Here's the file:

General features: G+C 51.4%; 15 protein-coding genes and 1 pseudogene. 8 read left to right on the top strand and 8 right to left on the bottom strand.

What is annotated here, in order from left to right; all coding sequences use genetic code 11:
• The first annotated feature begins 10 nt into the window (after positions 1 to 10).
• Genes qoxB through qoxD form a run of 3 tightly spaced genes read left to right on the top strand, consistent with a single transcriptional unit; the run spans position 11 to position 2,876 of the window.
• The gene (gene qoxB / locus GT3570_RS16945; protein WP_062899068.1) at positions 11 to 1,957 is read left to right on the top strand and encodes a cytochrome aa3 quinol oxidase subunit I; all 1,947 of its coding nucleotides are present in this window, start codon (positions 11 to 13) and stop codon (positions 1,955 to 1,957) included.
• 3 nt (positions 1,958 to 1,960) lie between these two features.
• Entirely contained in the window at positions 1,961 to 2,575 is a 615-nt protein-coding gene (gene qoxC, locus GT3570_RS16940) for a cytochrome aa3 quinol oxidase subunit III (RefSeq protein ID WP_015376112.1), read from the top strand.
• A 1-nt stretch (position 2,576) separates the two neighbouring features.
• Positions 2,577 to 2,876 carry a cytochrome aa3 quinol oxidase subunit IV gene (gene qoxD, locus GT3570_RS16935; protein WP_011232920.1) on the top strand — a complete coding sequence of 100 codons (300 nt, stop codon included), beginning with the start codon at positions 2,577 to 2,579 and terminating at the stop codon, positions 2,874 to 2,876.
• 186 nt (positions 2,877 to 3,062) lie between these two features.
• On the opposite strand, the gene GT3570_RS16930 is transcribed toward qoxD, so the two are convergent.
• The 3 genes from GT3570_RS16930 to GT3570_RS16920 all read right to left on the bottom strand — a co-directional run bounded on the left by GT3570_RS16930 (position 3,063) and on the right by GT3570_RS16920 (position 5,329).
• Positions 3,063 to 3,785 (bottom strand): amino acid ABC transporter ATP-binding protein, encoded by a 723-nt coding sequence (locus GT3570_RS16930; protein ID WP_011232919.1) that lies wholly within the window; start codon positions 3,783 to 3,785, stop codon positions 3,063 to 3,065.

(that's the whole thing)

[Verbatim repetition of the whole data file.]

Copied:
General features: G+C 51.4%; 15 protein-coding genes and 1 pseudogene. 8 read left to right on the top strand and 8 right to left on the bottom strand.

What is annotated here, in order from left to right; all coding sequences use genetic code 11:
• The first annotated feature begins 10 nt into the window (after positions 1 to 10).
• Genes qoxB through qoxD form a run of 3 tightly spaced genes read left to right on the top strand, consistent with a single transcriptional unit; the run spans position 11 to position 2,876 of the window.
• The gene (gene qoxB / locus GT3570_RS16945; protein WP_062899068.1) at positions 11 to 1,957 is read left to right on the top strand and encodes a cytochrome aa3 quinol oxidase subunit I; all 1,947 of its coding nucleotides are present in this window, start codon (positions 11 to 13) and stop codon (positions 1,955 to 1,957) included.
• 3 nt (positions 1,958 to 1,960) lie between these two features.
• Entirely contained in the window at positions 1,961 to 2,575 is a 615-nt protein-coding gene (gene qoxC, locus GT3570_RS16940) for a cytochrome aa3 quinol oxidase subunit III (RefSeq protein ID WP_015376112.1), read from the top strand.
• A 1-nt stretch (position 2,576) separates the two neighbouring features.
• Positions 2,577 to 2,876 carry a cytochrome aa3 quinol oxidase subunit IV gene (gene qoxD, locus GT3570_RS16935; protein WP_011232920.1) on the top strand — a complete coding sequence of 100 codons (300 nt, stop codon included), beginning with the start codon at positions 2,577 to 2,579 and terminating at the stop codon, positions 2,874 to 2,876.
• 186 nt (positions 2,877 to 3,062) lie between these two features.
• On the opposite strand, the gene GT3570_RS16930 is transcribed toward qoxD, so the two are convergent.
• The 3 genes from GT3570_RS16930 to GT3570_RS16920 all read right to left on the bottom strand — a co-directional run bounded on the left by GT3570_RS16930 (position 3,063) and on the right by GT3570_RS16920 (position 5,329).
• Positions 3,063 to 3,785 (bottom strand): amino acid ABC transporter ATP-binding protein, encoded by a 723-nt coding sequence (locus GT3570_RS16930; protein ID WP_011232919.1) that lies wholly within the window; start codon positions 3,783 to 3,785, stop codon positions 3,063 to 3,065.